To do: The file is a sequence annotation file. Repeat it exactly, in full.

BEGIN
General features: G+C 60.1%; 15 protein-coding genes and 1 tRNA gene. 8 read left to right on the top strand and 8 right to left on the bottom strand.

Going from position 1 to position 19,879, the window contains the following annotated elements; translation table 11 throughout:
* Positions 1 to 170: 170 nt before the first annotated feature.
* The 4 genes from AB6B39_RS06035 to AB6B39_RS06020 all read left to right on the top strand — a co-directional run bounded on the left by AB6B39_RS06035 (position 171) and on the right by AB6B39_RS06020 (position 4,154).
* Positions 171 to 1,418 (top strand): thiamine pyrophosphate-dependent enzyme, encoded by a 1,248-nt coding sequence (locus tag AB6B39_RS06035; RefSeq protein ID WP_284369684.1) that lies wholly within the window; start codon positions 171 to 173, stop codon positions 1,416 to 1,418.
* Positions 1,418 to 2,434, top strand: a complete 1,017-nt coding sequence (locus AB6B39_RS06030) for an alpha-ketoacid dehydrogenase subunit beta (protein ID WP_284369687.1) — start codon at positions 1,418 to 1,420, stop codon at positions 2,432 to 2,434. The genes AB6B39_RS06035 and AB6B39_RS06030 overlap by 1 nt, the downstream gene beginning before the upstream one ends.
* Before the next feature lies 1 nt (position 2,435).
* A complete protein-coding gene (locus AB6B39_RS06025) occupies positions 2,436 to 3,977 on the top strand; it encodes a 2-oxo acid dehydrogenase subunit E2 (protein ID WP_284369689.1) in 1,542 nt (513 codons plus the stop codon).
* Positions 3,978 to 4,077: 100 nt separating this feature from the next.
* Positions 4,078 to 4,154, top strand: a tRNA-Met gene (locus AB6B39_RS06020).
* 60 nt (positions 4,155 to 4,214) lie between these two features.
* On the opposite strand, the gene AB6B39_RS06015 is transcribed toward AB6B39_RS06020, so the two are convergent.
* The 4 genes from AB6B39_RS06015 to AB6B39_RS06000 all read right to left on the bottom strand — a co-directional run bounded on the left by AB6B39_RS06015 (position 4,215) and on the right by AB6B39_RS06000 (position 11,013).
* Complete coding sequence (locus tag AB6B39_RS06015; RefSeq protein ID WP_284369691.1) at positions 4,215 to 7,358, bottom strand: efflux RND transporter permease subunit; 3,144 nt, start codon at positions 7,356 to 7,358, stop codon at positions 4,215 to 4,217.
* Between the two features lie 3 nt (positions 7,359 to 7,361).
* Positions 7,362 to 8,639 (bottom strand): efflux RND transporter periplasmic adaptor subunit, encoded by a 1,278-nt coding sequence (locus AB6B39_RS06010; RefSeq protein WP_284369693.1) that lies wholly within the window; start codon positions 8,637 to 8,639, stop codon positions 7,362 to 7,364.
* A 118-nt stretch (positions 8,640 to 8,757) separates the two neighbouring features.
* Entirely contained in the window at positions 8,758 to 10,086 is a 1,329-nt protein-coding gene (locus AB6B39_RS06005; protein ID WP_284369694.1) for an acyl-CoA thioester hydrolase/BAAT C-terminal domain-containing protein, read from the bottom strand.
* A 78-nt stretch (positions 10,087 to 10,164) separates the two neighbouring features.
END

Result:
General features: G+C 60.1%; 15 protein-coding genes and 1 tRNA gene. 8 read left to right on the top strand and 8 right to left on the bottom strand.

Going from position 1 to position 19,879, the window contains the following annotated elements; translation table 11 throughout:
* Positions 1 to 170: 170 nt before the first annotated feature.
* The 4 genes from AB6B39_RS06035 to AB6B39_RS06020 all read left to right on the top strand — a co-directional run bounded on the left by AB6B39_RS06035 (position 171) and on the right by AB6B39_RS06020 (position 4,154).
* Positions 171 to 1,418 (top strand): thiamine pyrophosphate-dependent enzyme, encoded by a 1,248-nt coding sequence (locus tag AB6B39_RS06035; RefSeq protein ID WP_284369684.1) that lies wholly within the window; start codon positions 171 to 173, stop codon positions 1,416 to 1,418.
* Positions 1,418 to 2,434, top strand: a complete 1,017-nt coding sequence (locus AB6B39_RS06030) for an alpha-ketoacid dehydrogenase subunit beta (protein ID WP_284369687.1) — start codon at positions 1,418 to 1,420, stop codon at positions 2,432 to 2,434. The genes AB6B39_RS06035 and AB6B39_RS06030 overlap by 1 nt, the downstream gene beginning before the upstream one ends.
* Before the next feature lies 1 nt (position 2,435).
* A complete protein-coding gene (locus AB6B39_RS06025) occupies positions 2,436 to 3,977 on the top strand; it encodes a 2-oxo acid dehydrogenase subunit E2 (protein ID WP_284369689.1) in 1,542 nt (513 codons plus the stop codon).
* Positions 3,978 to 4,077: 100 nt separating this feature from the next.
* Positions 4,078 to 4,154, top strand: a tRNA-Met gene (locus AB6B39_RS06020).
* 60 nt (positions 4,155 to 4,214) lie between these two features.
* On the opposite strand, the gene AB6B39_RS06015 is transcribed toward AB6B39_RS06020, so the two are convergent.
* The 4 genes from AB6B39_RS06015 to AB6B39_RS06000 all read right to left on the bottom strand — a co-directional run bounded on the left by AB6B39_RS06015 (position 4,215) and on the right by AB6B39_RS06000 (position 11,013).
* Complete coding sequence (locus tag AB6B39_RS06015; RefSeq protein ID WP_284369691.1) at positions 4,215 to 7,358, bottom strand: efflux RND transporter permease subunit; 3,144 nt, start codon at positions 7,356 to 7,358, stop codon at positions 4,215 to 4,217.
* Between the two features lie 3 nt (positions 7,359 to 7,361).
* Positions 7,362 to 8,639 (bottom strand): efflux RND transporter periplasmic adaptor subunit, encoded by a 1,278-nt coding sequence (locus AB6B39_RS06010; RefSeq protein WP_284369693.1) that lies wholly within the window; start codon positions 8,637 to 8,639, stop codon positions 7,362 to 7,364.
* A 118-nt stretch (positions 8,640 to 8,757) separates the two neighbouring features.
* Entirely contained in the window at positions 8,758 to 10,086 is a 1,329-nt protein-coding gene (locus AB6B39_RS06005; protein ID WP_284369694.1) for an acyl-CoA thioester hydrolase/BAAT C-terminal domain-containing protein, read from the bottom strand.
* A 78-nt stretch (positions 10,087 to 10,164) separates the two neighbouring features.